Deepfakes may be more dangerous than you thought!

4 min readFeb 15, 2022
designed by —

In December of 2020, minutes after the queen delivered her yearly Christmas speech, Channel 4 aired some surprising footage that lead to quite a lot of controversy. Using Deepfake technology they were able to get the actress Debra Stephenson to appear as the Queen on live TV and deliver a speech that was far from the usual themed speech you’d expect the queen to give.

The speech touched on quite a few controversial topics, including the decision by the Duke and Duchess of Sussex to leave the UK. It also alluded to the Duke of York’s decision to step down from royal duties earlier this year after an interview he gave to the BBC about his relationship with sex offender Jeffrey Epstein, and went on to talk about the limitations of being able to speak plainly and from the heart on BBC. The theme of the speech was based on trusting in what’s genuine — and what is not, and even went on to show the queen doing a TikTok dance.

Here’s the video by Channel 4:

Before I continue, I recently started my blog,, and would really appreciate it if you can check it out and show some support, and maybe even share this post of my site online ☺️

What is a deepfake?

The word deepfake” was first coined in 2017 by a Reddit user of the same name. This user created a space on the online news and aggregation site, where they shared explicit videos that used open-source face-swapping technology to “frame” public figures.

Although attempts to superimpose celebrities or other faces over pornography were not revolutionary, the style, speed, and seeming ease with which they were carried out were. According to AI expert Alex Champandard, who talked to Vice, constructing a deepfake using a consumer-grade graphics card may take just a few hours.

The dangers of deepfakes

The Apollo 11 mission could have gone wrong in so many ways and if it did, the disaster would have been streamed to the millions of viewers watching it unfold live from their home TV. In the event it went wrong, they would have switched the broadcast to president Nixon giving a solemn speech.

Of course, as I’m sure you know, the mission was a success, and that speech was never given. But in 2020, over 51 years later, a team from the Centre for Advanced Virtuality at the Massachusetts Institute of Technology (MIT) took the script President Nixon would have read out and created an almost exact version of it using Deepfake technology (Shown on the video above).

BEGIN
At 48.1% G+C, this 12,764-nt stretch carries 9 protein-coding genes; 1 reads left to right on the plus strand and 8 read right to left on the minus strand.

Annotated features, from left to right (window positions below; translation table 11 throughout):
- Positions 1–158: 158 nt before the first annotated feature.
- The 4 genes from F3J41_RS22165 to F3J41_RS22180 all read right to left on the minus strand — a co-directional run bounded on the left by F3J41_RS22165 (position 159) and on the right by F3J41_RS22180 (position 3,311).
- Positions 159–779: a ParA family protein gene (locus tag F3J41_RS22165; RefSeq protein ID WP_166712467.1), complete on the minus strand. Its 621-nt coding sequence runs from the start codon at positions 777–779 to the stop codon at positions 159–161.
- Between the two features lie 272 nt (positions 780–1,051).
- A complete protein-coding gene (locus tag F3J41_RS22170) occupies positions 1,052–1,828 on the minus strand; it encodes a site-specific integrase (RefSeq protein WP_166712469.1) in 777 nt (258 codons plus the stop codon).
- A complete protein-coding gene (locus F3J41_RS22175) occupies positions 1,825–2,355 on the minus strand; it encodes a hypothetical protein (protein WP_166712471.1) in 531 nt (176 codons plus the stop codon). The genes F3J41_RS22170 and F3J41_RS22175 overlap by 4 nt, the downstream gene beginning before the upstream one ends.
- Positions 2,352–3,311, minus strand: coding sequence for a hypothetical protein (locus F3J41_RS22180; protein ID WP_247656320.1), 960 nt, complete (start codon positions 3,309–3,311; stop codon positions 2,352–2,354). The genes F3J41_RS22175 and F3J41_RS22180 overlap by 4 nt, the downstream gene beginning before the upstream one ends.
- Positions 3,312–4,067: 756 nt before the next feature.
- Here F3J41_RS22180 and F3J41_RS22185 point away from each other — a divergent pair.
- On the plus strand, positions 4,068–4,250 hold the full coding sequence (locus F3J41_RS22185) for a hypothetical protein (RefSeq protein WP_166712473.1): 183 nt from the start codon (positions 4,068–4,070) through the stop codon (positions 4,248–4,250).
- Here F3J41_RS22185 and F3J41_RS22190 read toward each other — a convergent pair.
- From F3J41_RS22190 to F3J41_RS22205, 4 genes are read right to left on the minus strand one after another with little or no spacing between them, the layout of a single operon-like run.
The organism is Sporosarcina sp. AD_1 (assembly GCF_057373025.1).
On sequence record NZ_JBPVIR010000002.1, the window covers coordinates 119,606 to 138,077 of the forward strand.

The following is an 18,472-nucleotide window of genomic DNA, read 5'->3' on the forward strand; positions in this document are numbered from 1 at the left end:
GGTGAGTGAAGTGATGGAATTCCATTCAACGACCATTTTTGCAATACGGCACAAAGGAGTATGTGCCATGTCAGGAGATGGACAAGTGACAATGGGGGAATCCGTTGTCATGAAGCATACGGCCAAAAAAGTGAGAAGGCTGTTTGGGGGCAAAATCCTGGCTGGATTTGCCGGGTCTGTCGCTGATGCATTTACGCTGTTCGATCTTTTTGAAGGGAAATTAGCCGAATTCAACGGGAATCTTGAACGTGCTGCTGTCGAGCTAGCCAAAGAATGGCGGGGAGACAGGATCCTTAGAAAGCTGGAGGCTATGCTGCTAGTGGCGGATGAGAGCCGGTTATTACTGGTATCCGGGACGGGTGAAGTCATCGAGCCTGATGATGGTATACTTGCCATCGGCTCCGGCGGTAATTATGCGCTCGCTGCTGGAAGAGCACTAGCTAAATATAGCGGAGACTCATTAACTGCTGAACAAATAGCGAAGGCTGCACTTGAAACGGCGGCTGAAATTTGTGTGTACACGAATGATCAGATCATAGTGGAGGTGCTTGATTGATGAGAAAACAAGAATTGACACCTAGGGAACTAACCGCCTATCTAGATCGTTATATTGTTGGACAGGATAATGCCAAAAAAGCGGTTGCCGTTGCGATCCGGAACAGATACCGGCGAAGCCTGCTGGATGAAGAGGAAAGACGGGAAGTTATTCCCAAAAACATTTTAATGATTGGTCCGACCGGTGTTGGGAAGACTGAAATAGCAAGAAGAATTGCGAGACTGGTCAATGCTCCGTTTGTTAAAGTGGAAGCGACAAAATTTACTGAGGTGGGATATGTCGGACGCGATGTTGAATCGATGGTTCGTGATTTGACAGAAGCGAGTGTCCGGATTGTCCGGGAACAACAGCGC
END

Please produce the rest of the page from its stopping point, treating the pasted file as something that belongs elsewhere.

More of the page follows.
Whilst this is misleading and untrue, it reaches nowhere near the true dangerous potential deepfakes have. Being able to get any person to say whatever you want, can be incredibly harmful when done properly, as proven in 2019; criminals had used deepfake AI-based software to impersonate the voice of company chief executive and request a fraudulent transfer of €220,00 (approximately $243.000) to a Hungarian supplier. The transfer went through and was then forwarded to another account in Mexico when the company received a second call for another transfer claiming that the first payment had already been reimbursed, although luckily they were refused another transfer as they were met with suspicious concerns.

That took place in 2019, and since then the technology has only evolved and improved making deepfakes way more convincing and common.

“We are already at the point where you can’t tell the difference between deepfakes and the real thing,” Professor Hao Li of the University of Southern California

Misuses of Deepfakes

(Unfortunately, the original Instagram post won't embed here, so the video above is an unclear one I found on YouTube, you can view the original post here;

Above is a deepfake of Mark Zuckerberg saying things he never actually said, it was made by two artists. Whilst the voice is not perfect, the mannerism and video look extremely realistic.

Here is another deepfake of former President Obama, it was created by someone called Jordan Peele, a writer and director of ‘Get Out’.

How to Spot a Deepfake

Deepfakes are already incredibly convincing and realistic, and they’re only improving. Spotting a deepfake can sometimes be near impossible, but here are some tips from MIT Media Lab to help you, pay attention to:

  1. The face (most good deepfakes are facial transformations)
  2. Cheeks and Forehead (different skin type? Too smooth? Too wrinkly? etc.)
  3. Eyes & Eyebrows (Are the shadows natural?)
  4. Glasses (too much or too little glare?)
  5. How real does the hair look
  6. Facial moles — do they look real?
  7. Are the blinking natural
  8. Does the size and colour of the lips match the rest of the face?

A lot of deepfakes often miss out on making the environment look natural, and often can't fully recreate certain facial features, so learning to recognise these points should give you a bit of an idea when it comes to deep faked content.

If all the above mentions of Ai confused you, why not check out my article on Ai, and find out if Ai really is what you thought it was! 👀

Have you ever come across a deepfake? Were you able to notice it? Let me know✌️

Originally published at on February 15, 2022.




🍱 👋 Hi I'm Eli, I’m 17 👀 I'm interested in anything tech 🌱 I'm currently doing a full stack web dev course 💪 Eager to learn new things!